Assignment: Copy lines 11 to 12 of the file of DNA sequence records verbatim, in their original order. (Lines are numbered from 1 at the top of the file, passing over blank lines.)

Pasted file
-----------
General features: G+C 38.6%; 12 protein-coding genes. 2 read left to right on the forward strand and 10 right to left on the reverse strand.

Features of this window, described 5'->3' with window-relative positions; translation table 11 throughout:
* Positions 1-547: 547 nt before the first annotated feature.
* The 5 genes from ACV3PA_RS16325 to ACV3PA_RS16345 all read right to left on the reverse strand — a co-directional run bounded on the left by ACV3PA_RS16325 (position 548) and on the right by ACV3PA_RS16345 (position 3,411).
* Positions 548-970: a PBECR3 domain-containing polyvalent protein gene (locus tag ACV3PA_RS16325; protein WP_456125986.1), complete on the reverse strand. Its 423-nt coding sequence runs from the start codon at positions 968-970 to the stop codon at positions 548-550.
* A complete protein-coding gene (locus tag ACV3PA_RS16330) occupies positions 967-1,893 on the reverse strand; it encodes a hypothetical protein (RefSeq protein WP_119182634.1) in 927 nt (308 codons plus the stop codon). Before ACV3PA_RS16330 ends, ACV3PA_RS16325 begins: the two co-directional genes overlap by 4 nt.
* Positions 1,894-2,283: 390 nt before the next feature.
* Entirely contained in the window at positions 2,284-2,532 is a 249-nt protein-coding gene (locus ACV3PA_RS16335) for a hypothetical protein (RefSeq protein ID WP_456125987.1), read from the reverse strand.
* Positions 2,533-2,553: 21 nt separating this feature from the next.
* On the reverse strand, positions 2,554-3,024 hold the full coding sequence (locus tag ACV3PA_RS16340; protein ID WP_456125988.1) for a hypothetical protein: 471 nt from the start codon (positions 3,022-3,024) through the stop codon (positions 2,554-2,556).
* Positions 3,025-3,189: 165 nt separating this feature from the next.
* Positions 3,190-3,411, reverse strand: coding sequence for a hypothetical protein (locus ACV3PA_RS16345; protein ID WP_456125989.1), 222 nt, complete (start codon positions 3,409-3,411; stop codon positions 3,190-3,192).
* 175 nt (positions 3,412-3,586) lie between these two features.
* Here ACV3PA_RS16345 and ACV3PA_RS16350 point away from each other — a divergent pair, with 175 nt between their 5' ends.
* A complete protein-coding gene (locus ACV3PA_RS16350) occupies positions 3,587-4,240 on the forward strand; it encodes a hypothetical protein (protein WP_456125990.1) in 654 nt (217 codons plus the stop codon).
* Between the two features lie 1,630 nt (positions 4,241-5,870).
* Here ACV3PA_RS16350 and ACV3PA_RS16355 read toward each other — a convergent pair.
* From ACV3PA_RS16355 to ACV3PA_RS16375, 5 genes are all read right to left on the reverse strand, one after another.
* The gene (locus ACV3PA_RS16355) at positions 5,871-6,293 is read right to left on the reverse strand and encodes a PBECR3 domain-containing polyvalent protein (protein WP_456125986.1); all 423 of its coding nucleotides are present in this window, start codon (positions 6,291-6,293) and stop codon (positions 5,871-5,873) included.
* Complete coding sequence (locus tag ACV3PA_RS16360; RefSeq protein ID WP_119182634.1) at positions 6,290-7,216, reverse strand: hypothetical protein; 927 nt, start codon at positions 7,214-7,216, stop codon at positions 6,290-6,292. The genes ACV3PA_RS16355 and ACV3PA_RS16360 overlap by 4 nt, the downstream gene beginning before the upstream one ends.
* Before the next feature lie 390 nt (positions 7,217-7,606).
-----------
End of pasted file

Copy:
* Positions 3,025-3,189: 165 nt separating this feature from the next.
* Positions 3,190-3,411, reverse strand: coding sequence for a hypothetical protein (locus ACV3PA_RS16345; protein ID WP_456125989.1), 222 nt, complete (start codon positions 3,409-3,411; stop codon positions 3,190-3,192).